EDM #41: Draw a landmark of your city

(Click to enlarge drawing)

This challenge was a bit more of a challenge just because my city is full of landmarks — sure, I could have drawn the Empire State Building or the Statue of Liberty or the Chrysler building or Times Square or Rockefeller Center or Chinatown … but instead I decided to look at a new part of the skyline that’s being defined every day.

I came upon this particular view while riding my bicycle down the west side of Manhattan near Tribeca. I was thinking about the fact that the once-called Freedom Tower is finally becoming a part of our skyline. The World Trade Center towers were at the bottom of my street and now they’re being replaced by this new shape. It’s a slightly more interesting looking building that the Twin Towers were— they had a lot of symbolic value but not much in the way of aesthetics. However, this new building is so black and imposing. I hope that it ends up blending in with the rest of the city around it.

I parked my bike and sat down on the pavement next to the railing along the Hudson river. I was on my way to meet a friend for lunch and the sun was high in the sky and the buildings were bluish gray in the distance. I pulled my Moleskine out of my back pocket and uncapped my Safari pen. Perhaps it was the angle, or the heat, or the hard stone beneath my buttocks, but my line came out light and sketchy and delivered a drawing that looks more like an architectural proposal than my usual style. Later, back at my desk, I added a little bit of watercolor using whatever was already in my palette, and noted all of the things in the landscape that were worthy of labeling with my dip pen.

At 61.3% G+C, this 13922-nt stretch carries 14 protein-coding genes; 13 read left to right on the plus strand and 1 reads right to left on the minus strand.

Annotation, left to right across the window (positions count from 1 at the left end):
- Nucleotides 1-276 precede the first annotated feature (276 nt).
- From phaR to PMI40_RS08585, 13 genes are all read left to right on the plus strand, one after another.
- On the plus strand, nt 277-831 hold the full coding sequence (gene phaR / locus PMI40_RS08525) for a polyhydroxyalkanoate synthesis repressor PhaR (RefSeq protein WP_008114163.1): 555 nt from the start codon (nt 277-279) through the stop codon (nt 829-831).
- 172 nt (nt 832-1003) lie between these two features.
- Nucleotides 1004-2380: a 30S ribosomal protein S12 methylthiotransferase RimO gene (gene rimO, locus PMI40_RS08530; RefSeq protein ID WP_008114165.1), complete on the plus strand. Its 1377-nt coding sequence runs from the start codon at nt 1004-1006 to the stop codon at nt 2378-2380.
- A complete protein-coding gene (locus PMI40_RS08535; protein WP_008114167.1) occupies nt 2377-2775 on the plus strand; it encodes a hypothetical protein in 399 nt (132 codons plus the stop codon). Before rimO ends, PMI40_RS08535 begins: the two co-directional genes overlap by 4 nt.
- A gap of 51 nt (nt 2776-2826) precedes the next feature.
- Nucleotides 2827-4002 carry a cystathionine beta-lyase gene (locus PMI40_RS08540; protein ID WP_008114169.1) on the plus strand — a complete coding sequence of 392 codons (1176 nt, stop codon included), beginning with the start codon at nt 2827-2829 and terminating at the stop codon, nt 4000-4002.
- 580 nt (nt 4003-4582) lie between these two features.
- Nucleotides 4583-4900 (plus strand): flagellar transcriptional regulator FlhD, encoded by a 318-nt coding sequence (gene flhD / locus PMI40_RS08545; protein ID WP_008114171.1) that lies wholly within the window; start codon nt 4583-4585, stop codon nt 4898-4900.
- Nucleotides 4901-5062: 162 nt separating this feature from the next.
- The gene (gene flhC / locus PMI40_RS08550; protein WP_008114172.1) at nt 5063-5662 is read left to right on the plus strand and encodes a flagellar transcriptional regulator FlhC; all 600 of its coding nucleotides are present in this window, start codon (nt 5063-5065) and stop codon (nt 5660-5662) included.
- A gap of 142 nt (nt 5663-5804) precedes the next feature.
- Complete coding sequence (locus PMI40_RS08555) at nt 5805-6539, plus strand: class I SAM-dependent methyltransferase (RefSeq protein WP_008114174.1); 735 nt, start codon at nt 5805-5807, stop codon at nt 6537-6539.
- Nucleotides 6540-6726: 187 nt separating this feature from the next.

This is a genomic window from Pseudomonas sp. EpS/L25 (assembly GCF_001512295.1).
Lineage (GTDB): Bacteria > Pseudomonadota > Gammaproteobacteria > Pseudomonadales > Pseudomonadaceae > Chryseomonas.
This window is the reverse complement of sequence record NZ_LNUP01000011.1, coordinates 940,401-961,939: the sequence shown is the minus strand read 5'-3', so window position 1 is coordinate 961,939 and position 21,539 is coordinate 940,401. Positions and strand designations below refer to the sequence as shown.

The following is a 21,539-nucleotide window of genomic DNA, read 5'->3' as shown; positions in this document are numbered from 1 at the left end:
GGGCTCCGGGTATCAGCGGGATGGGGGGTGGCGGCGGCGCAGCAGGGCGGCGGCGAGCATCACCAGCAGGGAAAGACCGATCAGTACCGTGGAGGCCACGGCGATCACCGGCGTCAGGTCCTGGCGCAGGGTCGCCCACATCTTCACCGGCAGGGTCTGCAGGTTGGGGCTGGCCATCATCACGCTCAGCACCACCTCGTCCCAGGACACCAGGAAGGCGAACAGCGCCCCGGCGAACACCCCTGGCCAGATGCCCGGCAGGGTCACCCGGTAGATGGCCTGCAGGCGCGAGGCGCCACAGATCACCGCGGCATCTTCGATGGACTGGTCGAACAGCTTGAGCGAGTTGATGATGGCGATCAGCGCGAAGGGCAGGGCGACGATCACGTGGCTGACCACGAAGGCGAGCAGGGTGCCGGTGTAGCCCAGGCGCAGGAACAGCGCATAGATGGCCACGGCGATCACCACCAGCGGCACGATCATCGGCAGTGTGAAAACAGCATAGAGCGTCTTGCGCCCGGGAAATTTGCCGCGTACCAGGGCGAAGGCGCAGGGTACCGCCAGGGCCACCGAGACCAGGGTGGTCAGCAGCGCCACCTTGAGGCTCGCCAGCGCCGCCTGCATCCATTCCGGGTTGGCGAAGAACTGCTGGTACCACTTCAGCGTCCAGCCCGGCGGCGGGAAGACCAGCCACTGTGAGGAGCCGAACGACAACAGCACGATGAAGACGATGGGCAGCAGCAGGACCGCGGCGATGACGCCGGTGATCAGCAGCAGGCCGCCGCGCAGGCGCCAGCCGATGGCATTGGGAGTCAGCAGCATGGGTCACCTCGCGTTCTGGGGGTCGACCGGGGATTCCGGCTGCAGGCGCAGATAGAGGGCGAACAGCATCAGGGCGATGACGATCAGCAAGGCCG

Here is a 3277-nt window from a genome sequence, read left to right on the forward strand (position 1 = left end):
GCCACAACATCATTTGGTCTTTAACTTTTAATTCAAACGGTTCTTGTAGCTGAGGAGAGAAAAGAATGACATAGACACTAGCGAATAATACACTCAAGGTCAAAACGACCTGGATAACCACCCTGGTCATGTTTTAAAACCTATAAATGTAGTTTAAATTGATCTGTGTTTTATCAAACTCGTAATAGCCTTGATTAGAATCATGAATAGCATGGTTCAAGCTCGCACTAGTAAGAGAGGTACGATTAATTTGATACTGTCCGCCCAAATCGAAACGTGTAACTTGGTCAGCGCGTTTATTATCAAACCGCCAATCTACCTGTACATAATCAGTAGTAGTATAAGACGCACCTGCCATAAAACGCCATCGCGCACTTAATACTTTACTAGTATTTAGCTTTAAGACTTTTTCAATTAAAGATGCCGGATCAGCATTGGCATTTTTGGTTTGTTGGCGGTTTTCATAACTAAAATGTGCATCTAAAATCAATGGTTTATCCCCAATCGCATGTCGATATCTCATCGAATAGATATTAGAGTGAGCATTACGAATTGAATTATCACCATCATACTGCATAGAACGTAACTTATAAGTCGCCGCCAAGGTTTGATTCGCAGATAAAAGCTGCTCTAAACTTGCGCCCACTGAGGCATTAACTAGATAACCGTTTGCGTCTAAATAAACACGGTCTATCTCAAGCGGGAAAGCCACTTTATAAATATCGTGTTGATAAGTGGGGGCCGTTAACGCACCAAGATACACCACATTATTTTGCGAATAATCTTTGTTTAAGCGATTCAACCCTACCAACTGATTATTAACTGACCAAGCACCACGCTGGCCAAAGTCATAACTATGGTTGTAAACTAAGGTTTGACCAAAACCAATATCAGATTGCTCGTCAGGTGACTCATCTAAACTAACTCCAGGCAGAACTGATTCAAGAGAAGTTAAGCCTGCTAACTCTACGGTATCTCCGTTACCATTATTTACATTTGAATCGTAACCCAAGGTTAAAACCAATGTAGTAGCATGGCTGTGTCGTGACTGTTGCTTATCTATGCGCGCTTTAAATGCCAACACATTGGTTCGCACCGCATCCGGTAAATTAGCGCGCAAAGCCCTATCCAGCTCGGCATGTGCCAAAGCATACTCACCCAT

I never forget how lucky I am to live in New York City. On every corner there’s something fantastic to draw.

EDM #40: Draw something with folds


I spent almost as much time picking a subject for this drawing as I did with a pen in my hand. I ran through all sorts of options: a stack of towels, a rumpled bed, a rain-soaked shirt hanging on a hook. In each case, I could immediately see the finished drawing in my head. Boring.

I discussed it with Jack, offering up some of my more offbeat ideas. How about Tim’s ear flipped back? He warned me: when you get too clever, you miss the point of the assignment. The point seemed to me to be about shading and texture which is something I usually obsess about anyway. Screw it, I’ll just do something fun and wrinkly. I browsed through some picture books and found my model in a book of Alexander Lieberman photos.

I often think that drawing people from photos, particularly well-known people, can leave you with something that should be pinned up in a star-struck high school girl’s room or on display by one of those sketch artists who draws tourists’ portraits on the street. It’s lifeless, flat and mawkishly off as a likeness.

My way to avoid that is to draw the photo upside down.

I generally do the main contours first with a heavier pen, then argue with myself about if I should just leave it that way. Invariably, my crosshatching monkey wins the battle and I add shadow and texture with a finer pen. Indeed, I spent most of the half hour thinking about Crumb who make me sweat with envy when I crosshatch.